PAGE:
Every researcher has to recognise the inherent imbalance of power in the group situation. In general, if people feel equality within the group; between the group members and the group moderator, they are more likely to feel at ease to share their views, question others within the group and engage in lively debate. For example, when exploring the needs of people using hearing protection, the views of plant workers, supervisors and purchasers would need to be sought. When in the group situation, plant workers may find it difficult to discuss their experiences in front of their supervisors, particularly if some of their actions contravene company policy. Therefore, in planning focus groups, keeping respondent types as similar to each other as possible facilitates more open and candid discussion.
Difficulties with Disclosure
Some people, however similar they feel to other group members, find self disclosure more difficult than others. The group moderator needs to be aware of all individuals in the group and adopt an approach which facilitates the inclusion of all respondents, however potentially subversive ideas they may express. For example, focus groups with plumbers which involve disclosure of how they plumb a central heating boiler may reveal practices which are considered to be substandard by other members of the group, and this may cause a group member to remain silent about their practices at work. Therefore, intimidation by more skilled and knowledgeable plumbers may inhibit some group members and thus give a skewed view of plumbing practice when it comes to boiler installations.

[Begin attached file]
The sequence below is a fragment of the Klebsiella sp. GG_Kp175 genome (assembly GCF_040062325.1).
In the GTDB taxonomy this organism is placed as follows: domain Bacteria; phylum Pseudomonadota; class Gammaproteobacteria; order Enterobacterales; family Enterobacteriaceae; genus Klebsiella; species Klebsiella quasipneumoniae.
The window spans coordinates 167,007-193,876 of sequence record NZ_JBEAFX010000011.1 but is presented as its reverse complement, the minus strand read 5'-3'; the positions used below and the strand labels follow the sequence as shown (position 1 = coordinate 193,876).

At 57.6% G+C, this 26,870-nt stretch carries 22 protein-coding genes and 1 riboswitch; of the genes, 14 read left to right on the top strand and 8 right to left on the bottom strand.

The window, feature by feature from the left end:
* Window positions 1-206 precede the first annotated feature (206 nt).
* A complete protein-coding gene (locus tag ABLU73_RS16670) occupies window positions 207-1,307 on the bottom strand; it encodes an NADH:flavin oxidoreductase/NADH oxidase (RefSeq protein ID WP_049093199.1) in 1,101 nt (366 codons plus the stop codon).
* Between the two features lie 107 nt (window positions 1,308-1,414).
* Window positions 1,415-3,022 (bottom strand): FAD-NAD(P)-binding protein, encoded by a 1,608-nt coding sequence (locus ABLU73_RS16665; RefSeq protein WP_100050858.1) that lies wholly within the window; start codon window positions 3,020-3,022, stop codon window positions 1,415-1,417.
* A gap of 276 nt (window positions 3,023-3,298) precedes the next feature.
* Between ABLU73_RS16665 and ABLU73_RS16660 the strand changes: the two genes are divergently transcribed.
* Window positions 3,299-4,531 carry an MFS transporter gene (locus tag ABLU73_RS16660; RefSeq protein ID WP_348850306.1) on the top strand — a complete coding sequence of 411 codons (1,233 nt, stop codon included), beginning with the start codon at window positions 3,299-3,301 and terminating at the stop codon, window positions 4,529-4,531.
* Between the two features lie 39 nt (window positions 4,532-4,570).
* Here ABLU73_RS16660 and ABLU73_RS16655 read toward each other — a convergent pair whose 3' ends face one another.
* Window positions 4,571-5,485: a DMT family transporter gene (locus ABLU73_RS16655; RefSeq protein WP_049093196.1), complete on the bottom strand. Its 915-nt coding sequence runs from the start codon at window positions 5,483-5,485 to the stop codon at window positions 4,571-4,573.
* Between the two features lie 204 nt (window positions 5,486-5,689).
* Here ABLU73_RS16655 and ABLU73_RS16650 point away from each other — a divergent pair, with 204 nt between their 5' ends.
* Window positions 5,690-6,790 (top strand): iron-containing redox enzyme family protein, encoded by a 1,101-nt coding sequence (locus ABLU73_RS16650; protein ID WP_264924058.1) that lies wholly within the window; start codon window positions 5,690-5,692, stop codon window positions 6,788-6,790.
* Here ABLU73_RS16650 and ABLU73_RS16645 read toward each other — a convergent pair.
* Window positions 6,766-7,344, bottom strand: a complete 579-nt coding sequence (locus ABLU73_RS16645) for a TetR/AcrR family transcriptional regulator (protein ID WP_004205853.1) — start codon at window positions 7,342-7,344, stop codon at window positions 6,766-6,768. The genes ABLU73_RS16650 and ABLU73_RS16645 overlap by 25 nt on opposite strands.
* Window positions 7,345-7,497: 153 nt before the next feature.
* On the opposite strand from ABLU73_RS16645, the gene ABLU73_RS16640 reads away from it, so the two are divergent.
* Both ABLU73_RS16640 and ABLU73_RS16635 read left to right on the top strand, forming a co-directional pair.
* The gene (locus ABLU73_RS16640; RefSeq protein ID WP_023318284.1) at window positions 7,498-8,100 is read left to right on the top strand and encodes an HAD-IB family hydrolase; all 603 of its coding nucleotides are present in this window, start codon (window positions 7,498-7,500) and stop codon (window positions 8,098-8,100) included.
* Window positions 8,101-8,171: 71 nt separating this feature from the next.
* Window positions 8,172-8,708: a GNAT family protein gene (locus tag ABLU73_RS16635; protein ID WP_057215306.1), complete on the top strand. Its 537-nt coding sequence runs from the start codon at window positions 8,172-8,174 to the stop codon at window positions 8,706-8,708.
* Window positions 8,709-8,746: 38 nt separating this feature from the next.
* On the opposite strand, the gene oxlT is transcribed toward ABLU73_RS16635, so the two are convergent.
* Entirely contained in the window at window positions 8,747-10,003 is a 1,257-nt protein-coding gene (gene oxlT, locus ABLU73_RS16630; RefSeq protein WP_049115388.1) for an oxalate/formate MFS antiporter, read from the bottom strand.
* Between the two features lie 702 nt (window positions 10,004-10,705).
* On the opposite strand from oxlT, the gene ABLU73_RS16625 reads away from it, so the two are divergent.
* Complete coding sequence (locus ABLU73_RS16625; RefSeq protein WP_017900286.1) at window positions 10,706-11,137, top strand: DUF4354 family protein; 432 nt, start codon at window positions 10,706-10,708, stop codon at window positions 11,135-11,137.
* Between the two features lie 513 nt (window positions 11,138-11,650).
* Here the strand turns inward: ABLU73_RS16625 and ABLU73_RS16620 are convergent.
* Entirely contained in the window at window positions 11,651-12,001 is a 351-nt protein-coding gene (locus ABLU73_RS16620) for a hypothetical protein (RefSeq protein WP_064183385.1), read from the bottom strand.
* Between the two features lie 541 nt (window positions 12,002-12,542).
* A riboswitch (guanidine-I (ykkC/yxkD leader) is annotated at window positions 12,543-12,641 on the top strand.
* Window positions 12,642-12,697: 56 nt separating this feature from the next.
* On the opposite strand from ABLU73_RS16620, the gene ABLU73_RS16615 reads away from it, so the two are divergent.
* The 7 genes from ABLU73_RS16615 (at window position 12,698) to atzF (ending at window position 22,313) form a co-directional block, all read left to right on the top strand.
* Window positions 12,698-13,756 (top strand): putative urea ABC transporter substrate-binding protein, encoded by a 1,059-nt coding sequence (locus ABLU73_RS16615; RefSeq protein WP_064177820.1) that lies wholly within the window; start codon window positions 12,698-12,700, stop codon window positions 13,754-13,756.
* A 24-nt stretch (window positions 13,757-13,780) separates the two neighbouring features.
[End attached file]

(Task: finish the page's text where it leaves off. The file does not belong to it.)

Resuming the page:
Equally, the commonality of the group members often means the group is made up of people who are, in fact in competition with each other in the market place, and there may be a reluctance to disclose their practice for fear of losing a competitive advantage they feel they have.
Match of moderator
When carrying out focus groups with members of the legal profession, a moderator will tend to wear a suit. When carrying out groups with students, s/he might be more inclined to wear casual clothing. The match between the moderator and the group participants has been the subject of much research i.e.
No consensus has been reached, though the key point is that the moderator needs to be accepted by the respondents and have the ability to create a “safe” environment where respondents feel comfortable and confident to express their own personal viewpoint freely.